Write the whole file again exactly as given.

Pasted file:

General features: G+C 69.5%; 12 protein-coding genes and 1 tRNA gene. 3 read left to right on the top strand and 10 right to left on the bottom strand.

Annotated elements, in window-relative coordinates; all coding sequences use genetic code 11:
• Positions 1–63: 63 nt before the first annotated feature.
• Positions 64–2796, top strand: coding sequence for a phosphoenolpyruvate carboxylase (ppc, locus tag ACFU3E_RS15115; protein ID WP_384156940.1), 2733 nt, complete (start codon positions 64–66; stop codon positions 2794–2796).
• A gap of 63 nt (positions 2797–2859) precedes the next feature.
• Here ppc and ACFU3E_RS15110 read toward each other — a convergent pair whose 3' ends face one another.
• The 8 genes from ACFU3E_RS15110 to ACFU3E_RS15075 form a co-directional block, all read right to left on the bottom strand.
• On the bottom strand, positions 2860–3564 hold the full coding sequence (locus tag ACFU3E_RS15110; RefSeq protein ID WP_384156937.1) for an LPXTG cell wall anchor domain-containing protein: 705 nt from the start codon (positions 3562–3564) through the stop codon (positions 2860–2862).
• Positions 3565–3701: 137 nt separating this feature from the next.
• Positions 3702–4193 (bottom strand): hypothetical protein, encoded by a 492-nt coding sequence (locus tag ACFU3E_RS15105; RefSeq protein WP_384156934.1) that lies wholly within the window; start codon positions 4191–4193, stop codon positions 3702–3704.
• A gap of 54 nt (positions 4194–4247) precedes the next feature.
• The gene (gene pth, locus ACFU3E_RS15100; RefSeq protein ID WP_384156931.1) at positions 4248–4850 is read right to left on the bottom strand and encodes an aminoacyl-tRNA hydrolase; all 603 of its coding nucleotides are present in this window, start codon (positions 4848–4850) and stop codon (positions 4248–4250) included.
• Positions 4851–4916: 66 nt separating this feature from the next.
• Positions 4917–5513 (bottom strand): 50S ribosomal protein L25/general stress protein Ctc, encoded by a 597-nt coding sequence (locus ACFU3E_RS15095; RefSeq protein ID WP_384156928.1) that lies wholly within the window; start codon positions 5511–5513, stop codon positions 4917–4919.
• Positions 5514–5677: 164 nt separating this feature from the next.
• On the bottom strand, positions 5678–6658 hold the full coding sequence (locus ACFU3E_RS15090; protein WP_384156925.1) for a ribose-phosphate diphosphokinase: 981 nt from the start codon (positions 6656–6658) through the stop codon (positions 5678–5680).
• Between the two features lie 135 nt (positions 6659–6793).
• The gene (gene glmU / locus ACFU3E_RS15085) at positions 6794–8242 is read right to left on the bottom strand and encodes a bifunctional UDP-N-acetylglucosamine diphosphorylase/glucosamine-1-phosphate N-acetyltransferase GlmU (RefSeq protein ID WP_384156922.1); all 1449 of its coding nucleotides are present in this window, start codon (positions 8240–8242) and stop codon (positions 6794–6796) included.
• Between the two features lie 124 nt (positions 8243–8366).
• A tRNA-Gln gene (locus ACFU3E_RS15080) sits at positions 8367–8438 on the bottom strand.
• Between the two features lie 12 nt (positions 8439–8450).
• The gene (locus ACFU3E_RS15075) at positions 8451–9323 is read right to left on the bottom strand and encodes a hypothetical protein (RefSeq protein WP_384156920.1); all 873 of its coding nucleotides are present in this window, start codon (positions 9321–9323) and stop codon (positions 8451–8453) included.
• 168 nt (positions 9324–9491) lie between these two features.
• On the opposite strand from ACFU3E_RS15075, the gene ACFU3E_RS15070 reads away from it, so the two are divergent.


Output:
General features: G+C 69.5%; 12 protein-coding genes and 1 tRNA gene. 3 read left to right on the top strand and 10 right to left on the bottom strand.

Annotated elements, in window-relative coordinates; all coding sequences use genetic code 11:
• Positions 1–63: 63 nt before the first annotated feature.
• Positions 64–2796, top strand: coding sequence for a phosphoenolpyruvate carboxylase (ppc, locus tag ACFU3E_RS15115; protein ID WP_384156940.1), 2733 nt, complete (start codon positions 64–66; stop codon positions 2794–2796).
• A gap of 63 nt (positions 2797–2859) precedes the next feature.
• Here ppc and ACFU3E_RS15110 read toward each other — a convergent pair whose 3' ends face one another.
• The 8 genes from ACFU3E_RS15110 to ACFU3E_RS15075 form a co-directional block, all read right to left on the bottom strand.
• On the bottom strand, positions 2860–3564 hold the full coding sequence (locus tag ACFU3E_RS15110; RefSeq protein ID WP_384156937.1) for an LPXTG cell wall anchor domain-containing protein: 705 nt from the start codon (positions 3562–3564) through the stop codon (positions 2860–2862).
• Positions 3565–3701: 137 nt separating this feature from the next.
• Positions 3702–4193 (bottom strand): hypothetical protein, encoded by a 492-nt coding sequence (locus tag ACFU3E_RS15105; RefSeq protein WP_384156934.1) that lies wholly within the window; start codon positions 4191–4193, stop codon positions 3702–3704.
• A gap of 54 nt (positions 4194–4247) precedes the next feature.
• The gene (gene pth, locus ACFU3E_RS15100; RefSeq protein ID WP_384156931.1) at positions 4248–4850 is read right to left on the bottom strand and encodes an aminoacyl-tRNA hydrolase; all 603 of its coding nucleotides are present in this window, start codon (positions 4848–4850) and stop codon (positions 4248–4250) included.
• Positions 4851–4916: 66 nt separating this feature from the next.
• Positions 4917–5513 (bottom strand): 50S ribosomal protein L25/general stress protein Ctc, encoded by a 597-nt coding sequence (locus ACFU3E_RS15095; RefSeq protein ID WP_384156928.1) that lies wholly within the window; start codon positions 5511–5513, stop codon positions 4917–4919.
• Positions 5514–5677: 164 nt separating this feature from the next.
• On the bottom strand, positions 5678–6658 hold the full coding sequence (locus ACFU3E_RS15090; protein WP_384156925.1) for a ribose-phosphate diphosphokinase: 981 nt from the start codon (positions 6656–6658) through the stop codon (positions 5678–5680).
• Between the two features lie 135 nt (positions 6659–6793).
• The gene (gene glmU / locus ACFU3E_RS15085) at positions 6794–8242 is read right to left on the bottom strand and encodes a bifunctional UDP-N-acetylglucosamine diphosphorylase/glucosamine-1-phosphate N-acetyltransferase GlmU (RefSeq protein ID WP_384156922.1); all 1449 of its coding nucleotides are present in this window, start codon (positions 8240–8242) and stop codon (positions 6794–6796) included.
• Between the two features lie 124 nt (positions 8243–8366).
• A tRNA-Gln gene (locus ACFU3E_RS15080) sits at positions 8367–8438 on the bottom strand.
• Between the two features lie 12 nt (positions 8439–8450).
• The gene (locus ACFU3E_RS15075) at positions 8451–9323 is read right to left on the bottom strand and encodes a hypothetical protein (RefSeq protein WP_384156920.1); all 873 of its coding nucleotides are present in this window, start codon (positions 9321–9323) and stop codon (positions 8451–8453) included.
• 168 nt (positions 9324–9491) lie between these two features.
• On the opposite strand from ACFU3E_RS15075, the gene ACFU3E_RS15070 reads away from it, so the two are divergent.